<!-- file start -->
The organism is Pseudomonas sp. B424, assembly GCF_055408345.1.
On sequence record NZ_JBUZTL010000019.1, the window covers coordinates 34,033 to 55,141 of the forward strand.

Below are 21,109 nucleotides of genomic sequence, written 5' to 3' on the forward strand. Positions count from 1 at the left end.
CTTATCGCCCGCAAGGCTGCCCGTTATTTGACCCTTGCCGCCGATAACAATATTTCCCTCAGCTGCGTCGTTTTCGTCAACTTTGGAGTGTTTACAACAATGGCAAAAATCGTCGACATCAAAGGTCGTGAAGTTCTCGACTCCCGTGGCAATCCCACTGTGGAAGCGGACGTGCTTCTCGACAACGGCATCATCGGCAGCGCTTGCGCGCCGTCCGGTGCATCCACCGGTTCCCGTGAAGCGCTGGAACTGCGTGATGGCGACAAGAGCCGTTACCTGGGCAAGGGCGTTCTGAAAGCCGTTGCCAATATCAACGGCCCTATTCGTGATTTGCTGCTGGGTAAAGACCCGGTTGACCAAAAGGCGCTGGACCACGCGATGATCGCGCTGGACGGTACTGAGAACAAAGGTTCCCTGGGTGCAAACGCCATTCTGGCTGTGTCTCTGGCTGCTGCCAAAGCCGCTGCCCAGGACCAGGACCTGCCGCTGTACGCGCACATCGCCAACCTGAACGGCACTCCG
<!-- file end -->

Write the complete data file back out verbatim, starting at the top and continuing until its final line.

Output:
The organism is Pseudomonas sp. B424, assembly GCF_055408345.1.
On sequence record NZ_JBUZTL010000019.1, the window covers coordinates 34,033 to 55,141 of the forward strand.

Below are 21,109 nucleotides of genomic sequence, written 5' to 3' on the forward strand. Positions count from 1 at the left end.
CTTATCGCCCGCAAGGCTGCCCGTTATTTGACCCTTGCCGCCGATAACAATATTTCCCTCAGCTGCGTCGTTTTCGTCAACTTTGGAGTGTTTACAACAATGGCAAAAATCGTCGACATCAAAGGTCGTGAAGTTCTCGACTCCCGTGGCAATCCCACTGTGGAAGCGGACGTGCTTCTCGACAACGGCATCATCGGCAGCGCTTGCGCGCCGTCCGGTGCATCCACCGGTTCCCGTGAAGCGCTGGAACTGCGTGATGGCGACAAGAGCCGTTACCTGGGCAAGGGCGTTCTGAAAGCCGTTGCCAATATCAACGGCCCTATTCGTGATTTGCTGCTGGGTAAAGACCCGGTTGACCAAAAGGCGCTGGACCACGCGATGATCGCGCTGGACGGTACTGAGAACAAAGGTTCCCTGGGTGCAAACGCCATTCTGGCTGTGTCTCTGGCTGCTGCCAAAGCCGCTGCCCAGGACCAGGACCTGCCGCTGTACGCGCACATCGCCAACCTGAACGGCACTCCG